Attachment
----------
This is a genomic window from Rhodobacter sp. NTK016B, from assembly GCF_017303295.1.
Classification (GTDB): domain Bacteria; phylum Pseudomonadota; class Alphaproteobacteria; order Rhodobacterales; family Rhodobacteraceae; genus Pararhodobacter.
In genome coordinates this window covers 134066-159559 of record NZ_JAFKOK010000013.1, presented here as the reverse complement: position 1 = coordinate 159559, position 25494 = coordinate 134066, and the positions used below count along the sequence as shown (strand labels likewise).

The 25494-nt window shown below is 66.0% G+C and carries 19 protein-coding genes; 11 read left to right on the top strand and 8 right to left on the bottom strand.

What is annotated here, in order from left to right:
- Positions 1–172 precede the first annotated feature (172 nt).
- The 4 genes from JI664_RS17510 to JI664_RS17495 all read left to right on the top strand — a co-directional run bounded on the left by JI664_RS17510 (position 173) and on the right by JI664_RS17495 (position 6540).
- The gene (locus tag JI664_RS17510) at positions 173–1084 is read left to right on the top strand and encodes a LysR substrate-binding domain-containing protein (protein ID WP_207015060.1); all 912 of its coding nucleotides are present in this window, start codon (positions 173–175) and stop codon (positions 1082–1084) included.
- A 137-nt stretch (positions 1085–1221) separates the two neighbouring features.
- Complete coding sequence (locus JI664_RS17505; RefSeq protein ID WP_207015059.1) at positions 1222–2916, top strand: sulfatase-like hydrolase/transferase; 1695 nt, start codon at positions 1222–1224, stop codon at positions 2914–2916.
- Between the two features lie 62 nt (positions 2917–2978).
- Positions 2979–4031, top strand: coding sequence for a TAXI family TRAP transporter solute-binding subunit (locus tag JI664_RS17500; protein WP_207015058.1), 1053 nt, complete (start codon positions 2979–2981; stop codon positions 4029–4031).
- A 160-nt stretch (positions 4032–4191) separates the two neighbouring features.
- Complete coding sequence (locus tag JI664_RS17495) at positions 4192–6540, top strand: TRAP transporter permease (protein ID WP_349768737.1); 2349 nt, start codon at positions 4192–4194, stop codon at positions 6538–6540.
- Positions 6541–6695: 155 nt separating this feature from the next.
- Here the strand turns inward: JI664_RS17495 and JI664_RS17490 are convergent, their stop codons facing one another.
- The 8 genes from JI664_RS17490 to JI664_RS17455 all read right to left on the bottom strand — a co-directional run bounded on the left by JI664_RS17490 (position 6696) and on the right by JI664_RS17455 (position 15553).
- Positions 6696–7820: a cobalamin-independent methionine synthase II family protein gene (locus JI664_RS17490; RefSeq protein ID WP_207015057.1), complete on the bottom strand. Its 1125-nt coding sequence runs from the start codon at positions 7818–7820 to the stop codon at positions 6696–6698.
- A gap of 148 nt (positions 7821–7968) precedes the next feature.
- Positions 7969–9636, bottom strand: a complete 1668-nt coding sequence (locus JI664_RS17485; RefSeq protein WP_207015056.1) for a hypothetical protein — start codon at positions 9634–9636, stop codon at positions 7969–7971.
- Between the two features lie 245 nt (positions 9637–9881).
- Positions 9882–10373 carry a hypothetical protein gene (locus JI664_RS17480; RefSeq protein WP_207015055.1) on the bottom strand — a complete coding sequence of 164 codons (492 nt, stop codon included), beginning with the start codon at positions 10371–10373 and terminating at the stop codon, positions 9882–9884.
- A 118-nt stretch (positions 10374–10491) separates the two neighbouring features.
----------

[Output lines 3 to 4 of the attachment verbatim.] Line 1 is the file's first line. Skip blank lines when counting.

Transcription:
In genome coordinates this window covers 134066-159559 of record NZ_JAFKOK010000013.1, presented here as the reverse complement: position 1 = coordinate 159559, position 25494 = coordinate 134066, and the positions used below count along the sequence as shown (strand labels likewise).

The 25494-nt window shown below is 66.0% G+C and carries 19 protein-coding genes; 11 read left to right on the top strand and 8 right to left on the bottom strand.